Today in cannabis business news… Royal Bank of Canada’s investment-banking division will start working with the cannabis industry on stock sales and arranging takeovers. The bank also started research coverage of the cannabis industry. “We’re going to be selective in our approach,” said the head of RBC Capital Markets. The London Free Press Brand development and scale are driving deals in the cannabis industry. Marijuana Business Daily U.S. cannabis companies are outraising their Canadian counterparts despite marijuana prohibition at the federal level. “Investors’ imagination is being captured more by what’s possible in the U.S.,” said the managing director of investment banking at a brokerage firm. Bloomberg
Elsewhere around the world… Canada‘s privacy watchdog is warning cannabis consumers to pay with cash instead of credit cards. “Cannabis is illegal in most jurisdictions outside of Canada. The personal information of cannabis users is therefore very sensitive… Some countries may deny entry to individuals if they know they have purchased cannabis, even lawfully,” said the country’s privacy commissioner. The Huffington Post A marijuana activist in the U.K. has been previously arrested for giving cannabis oil to the parents of children who suffer from various illnesses. Despite run-ins with the law, what Jeff Ditchfield did is technically legal because the oil contains THC-A, not THC. THC-A is not psychoactive, though heat and other environmental factors will change it to THC. The Home Office has said that isolated THC-A is not a controlled substance under the law. Ditchfield is currently in a legal limbo and is seeking clarity about his arrest and detention. Vice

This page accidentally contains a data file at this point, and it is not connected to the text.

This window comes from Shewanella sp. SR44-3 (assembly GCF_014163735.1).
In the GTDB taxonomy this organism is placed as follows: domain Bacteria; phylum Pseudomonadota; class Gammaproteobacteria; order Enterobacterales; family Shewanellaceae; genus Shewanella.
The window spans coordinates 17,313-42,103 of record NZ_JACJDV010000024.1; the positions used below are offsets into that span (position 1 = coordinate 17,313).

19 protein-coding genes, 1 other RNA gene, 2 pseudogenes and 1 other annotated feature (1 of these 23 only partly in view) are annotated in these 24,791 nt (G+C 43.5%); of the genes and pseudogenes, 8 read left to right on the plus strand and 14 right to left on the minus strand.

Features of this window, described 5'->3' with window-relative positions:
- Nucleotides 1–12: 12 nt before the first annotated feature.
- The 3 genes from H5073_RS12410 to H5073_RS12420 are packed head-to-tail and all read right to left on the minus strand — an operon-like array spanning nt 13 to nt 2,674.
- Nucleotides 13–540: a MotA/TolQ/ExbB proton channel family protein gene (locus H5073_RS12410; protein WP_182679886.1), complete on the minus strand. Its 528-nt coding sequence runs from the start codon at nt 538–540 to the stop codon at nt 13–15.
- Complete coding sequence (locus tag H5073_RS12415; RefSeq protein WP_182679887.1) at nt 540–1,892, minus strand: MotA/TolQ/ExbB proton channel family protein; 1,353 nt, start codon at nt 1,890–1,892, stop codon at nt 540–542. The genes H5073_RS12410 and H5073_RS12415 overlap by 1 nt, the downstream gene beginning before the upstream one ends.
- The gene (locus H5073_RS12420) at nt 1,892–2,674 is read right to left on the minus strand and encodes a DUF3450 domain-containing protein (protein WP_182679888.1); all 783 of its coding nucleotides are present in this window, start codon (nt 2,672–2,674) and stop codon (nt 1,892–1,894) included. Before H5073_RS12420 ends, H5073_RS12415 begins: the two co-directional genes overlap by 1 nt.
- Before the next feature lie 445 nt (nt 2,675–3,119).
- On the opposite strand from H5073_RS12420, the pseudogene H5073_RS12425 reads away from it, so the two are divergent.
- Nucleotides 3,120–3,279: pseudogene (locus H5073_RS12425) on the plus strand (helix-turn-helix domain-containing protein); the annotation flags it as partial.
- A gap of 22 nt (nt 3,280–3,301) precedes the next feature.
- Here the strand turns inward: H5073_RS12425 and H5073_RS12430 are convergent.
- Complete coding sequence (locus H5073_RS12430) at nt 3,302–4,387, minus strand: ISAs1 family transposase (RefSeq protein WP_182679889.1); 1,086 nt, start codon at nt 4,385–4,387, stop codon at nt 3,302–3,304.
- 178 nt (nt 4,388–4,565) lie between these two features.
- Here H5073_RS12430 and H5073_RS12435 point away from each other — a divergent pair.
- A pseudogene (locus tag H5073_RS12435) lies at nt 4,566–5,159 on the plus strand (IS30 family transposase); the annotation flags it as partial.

Word on the States
- In Massachusetts, regulators have started accepting applications for its social equity program. Public records show minimal criminal activity around medical marijuana dispensaries. Holyoke’s city council approved a special permit for home delivery of medical marijuana.
- In California, West Hollywood approves cannabis cafes and consumption lounges. The problem with San Francisco’s marijuana awareness campaign. The Sacramento city council approved a large cannabis cultivation and delivery business.
- In Alaska, most people who testified at a hearing supported allowing social marijuana consumption.